Roberts Stresses Courts’ Independence

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Times Staff Writer

In a wide-ranging speech that touched on issues personal and professional, Chief Justice John G. Roberts Jr. said he wanted to improve relations between the courts and Congress to ensure the judiciary remained independent.

The comments came during a talk Thursday before a packed ballroom of about 400 people at the 9th Circuit Judicial Conference in Huntington Beach. The annual conference was attended by federal judges and lawyers from throughout the 9th Circuit, which includes nine Western states.

Roberts opened the lunchtime conversation with a 10-minute speech sprinkled with humor. The chief justice, who President Bush nominated to his post last year, recounted some of his favorite moments from his first term.


He said he had always wondered what was in the notes that justices passed during hearings.

He found out the day a light bulb exploded during a session, showering the court clerk with glass shards. A justice passed Roberts a note. Roberts wondered what constitutional law question his colleague was pondering.

“Have you checked the other light bulbs yet?” the justice wanted to know.

A few weeks later, Roberts recalled, a chunk of marble the size of a basketball fell from the ceiling, prompting references in the news media to the court “losing its marbles.”

Roberts’ appearance was the concluding event of the four-day conference at the Hyatt Regency Resort and Spa. Panel sessions covered such topics as sentencing guidelines, disaster planning and “Oh, My Aching Back,” a session on preventing lower back pain.

After his speech, Roberts sat in a brown leather armchair beside a lawyer and two judges. The three asked Roberts his thoughts on topics such as judicial salary increases and what it was like to be the chief justice and, at 51, the youngest person on the court.

Roberts said his colleagues had been extremely helpful and accepting.

“There was not the slightest hint of ‘I’ve been here a lot longer than you have,’ ” he said.

When one judge read from a newspaper editorial saying that Congress could use a lesson in judicial independence, the chief justice agreed that the relationship between the two branches of government needed improvement.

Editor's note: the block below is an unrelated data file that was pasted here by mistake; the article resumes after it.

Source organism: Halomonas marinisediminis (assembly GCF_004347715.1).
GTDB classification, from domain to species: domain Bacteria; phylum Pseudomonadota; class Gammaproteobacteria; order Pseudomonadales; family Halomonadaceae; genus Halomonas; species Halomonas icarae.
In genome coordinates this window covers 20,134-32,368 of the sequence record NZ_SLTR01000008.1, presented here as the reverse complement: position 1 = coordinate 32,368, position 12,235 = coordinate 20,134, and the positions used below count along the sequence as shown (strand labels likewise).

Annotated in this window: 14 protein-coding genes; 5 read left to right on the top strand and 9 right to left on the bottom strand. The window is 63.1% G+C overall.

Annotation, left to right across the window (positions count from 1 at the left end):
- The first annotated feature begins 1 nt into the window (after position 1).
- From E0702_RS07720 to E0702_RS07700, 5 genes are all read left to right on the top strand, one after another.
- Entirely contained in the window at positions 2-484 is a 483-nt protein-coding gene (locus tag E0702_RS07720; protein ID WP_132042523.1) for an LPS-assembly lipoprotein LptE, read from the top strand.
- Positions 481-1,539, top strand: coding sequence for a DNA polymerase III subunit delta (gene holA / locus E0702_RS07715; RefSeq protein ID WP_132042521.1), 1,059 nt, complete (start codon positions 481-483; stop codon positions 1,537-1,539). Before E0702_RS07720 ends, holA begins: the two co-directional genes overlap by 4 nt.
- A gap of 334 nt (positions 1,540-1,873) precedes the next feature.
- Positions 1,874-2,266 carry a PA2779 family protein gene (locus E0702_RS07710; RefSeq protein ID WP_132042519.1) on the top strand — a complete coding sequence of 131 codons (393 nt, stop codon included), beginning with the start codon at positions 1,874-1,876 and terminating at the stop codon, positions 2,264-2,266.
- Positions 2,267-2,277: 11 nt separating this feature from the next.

“I bet we’re not going to do it by promoting myself as the teacher and Congress as the students,” he cautioned.

Roberts said he was trying to meet with legislators more often.

How does Roberts, who has a 5- and a 6-year-old, juggle his judicial duties with parenting?

With the same difficulty as any working parent, he said.

When contemplating spending time away from home to attend conferences or give talks, Roberts said he reminded himself that there was always going to be another conference.

“But the kids are going to be 5 only once,” he said.

Roberts, who has what one law professor described as “a conservative mind but a diplomat’s nature,” is known for building a consensus. He took pride in the number of unanimously decided cases this term.

“I do think it promotes the rule of law to have the court speaking, as much as possible, with one voice,” he said.

Roberts steered clear of discussing recent split verdicts that grabbed headlines, such as last month’s declaration that Bush had overstepped his authority by setting up special military trials at the Guantanamo Bay prison in Cuba without congressional approval.


The chief justice also said not to expect televised Supreme Court proceedings soon. The cameras might have an adverse effect on the institution, he said.

“We don’t have oral arguments to show people, the public, how we function,” he said. The court releases audiotapes of its hearings.

But many in the crowd were most interested to hear that he planned to improve the courts’ relationship with Congress -- a concern on many judges’ minds.

U.S. District Judge Consuelo B. Marshall said she was pleased to hear Roberts would work to maintain the judiciary’s independence.

“Some of us have become concerned as we hear some of the comments from our policymakers about the judiciary,” Marshall said. “We think, have they forgotten the Constitution? That there are three branches of government and that we’re co-equals?”